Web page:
"Gateways to the Principalship"
States and districts should not be bound to traditional principal-preparation programs when developing school leaders, according to a report from the progressive Center for American Progress.
The report released last week looks at eight states that the center believes are leading the country in forging innovative ways to train principals and eight that it says are "lagging" because their principal-development policies are out of step with research.
For example, in Delaware, a "leading" state, the report points to the new Delaware Leadership Project, a 14-month-long intensive program intended to prepare principals for the state's highest-need schools. It features a "problem-based curriculum, and yearlong, school-based residency under the mentorship of an experienced principal."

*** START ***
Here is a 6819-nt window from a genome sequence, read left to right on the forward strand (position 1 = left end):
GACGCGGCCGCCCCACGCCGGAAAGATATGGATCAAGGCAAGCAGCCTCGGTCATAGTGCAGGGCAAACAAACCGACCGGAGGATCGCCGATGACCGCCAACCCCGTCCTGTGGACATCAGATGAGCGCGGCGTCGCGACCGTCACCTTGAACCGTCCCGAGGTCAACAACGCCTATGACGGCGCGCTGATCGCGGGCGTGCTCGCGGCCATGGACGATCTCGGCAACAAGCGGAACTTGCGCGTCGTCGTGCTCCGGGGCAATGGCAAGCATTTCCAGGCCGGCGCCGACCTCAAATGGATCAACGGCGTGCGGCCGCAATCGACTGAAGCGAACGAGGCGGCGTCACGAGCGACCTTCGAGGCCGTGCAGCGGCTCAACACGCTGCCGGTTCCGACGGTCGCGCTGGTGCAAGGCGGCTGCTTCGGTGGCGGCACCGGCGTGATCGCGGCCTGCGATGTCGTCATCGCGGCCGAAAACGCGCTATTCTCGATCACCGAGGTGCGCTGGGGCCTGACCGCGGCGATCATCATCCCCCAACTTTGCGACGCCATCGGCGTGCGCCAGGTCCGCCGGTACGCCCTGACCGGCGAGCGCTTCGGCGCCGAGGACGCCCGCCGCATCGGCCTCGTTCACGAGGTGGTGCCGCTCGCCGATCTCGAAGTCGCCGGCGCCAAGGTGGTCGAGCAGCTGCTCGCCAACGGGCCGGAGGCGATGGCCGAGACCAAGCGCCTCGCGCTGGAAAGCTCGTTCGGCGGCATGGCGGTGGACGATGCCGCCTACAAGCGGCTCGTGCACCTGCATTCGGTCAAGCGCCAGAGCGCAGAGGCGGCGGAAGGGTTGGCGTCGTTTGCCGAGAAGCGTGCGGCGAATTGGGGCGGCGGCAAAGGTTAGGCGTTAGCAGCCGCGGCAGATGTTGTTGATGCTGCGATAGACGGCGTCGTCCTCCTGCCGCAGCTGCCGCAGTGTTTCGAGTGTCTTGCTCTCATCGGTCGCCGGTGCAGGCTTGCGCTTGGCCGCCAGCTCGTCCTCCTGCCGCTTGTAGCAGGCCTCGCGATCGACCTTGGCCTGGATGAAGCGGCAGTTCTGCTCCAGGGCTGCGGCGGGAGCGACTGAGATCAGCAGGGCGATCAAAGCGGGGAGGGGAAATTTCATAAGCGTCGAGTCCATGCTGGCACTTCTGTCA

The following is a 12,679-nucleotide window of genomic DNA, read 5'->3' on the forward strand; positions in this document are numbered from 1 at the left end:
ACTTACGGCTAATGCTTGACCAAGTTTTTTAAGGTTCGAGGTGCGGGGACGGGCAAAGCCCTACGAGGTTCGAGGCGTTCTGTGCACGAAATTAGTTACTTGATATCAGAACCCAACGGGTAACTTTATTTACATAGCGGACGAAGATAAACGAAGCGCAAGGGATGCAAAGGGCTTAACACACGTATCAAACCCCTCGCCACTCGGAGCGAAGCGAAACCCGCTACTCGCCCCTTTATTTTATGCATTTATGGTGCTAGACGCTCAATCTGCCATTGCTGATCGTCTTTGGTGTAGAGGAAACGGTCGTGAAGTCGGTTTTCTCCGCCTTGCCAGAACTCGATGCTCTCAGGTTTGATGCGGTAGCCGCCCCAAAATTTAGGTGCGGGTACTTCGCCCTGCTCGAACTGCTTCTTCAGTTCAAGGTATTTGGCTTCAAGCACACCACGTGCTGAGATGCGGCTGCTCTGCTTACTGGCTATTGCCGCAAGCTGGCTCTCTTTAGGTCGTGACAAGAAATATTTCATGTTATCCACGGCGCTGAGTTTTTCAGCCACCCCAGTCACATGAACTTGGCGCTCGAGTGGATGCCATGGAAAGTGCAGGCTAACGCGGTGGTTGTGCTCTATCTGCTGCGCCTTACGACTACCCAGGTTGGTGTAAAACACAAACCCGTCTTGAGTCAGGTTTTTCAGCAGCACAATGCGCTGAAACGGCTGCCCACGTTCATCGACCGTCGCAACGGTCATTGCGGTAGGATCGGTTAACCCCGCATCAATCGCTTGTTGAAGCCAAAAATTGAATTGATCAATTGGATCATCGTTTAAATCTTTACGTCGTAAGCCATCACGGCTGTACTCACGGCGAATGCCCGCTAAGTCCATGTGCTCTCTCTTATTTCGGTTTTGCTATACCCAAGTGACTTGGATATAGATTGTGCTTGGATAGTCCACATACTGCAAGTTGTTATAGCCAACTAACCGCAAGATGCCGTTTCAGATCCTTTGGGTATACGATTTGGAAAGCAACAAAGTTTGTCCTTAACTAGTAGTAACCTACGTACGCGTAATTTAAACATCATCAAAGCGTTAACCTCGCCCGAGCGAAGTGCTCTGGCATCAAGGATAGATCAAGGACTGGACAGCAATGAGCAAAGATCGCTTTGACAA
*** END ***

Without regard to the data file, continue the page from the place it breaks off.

The trouble with more-traditional programs, the report says, is that they are not research-based and they "do not require candidates to demonstrate their ability to do the job well."
Vol. 31, Issue 10, Page 5
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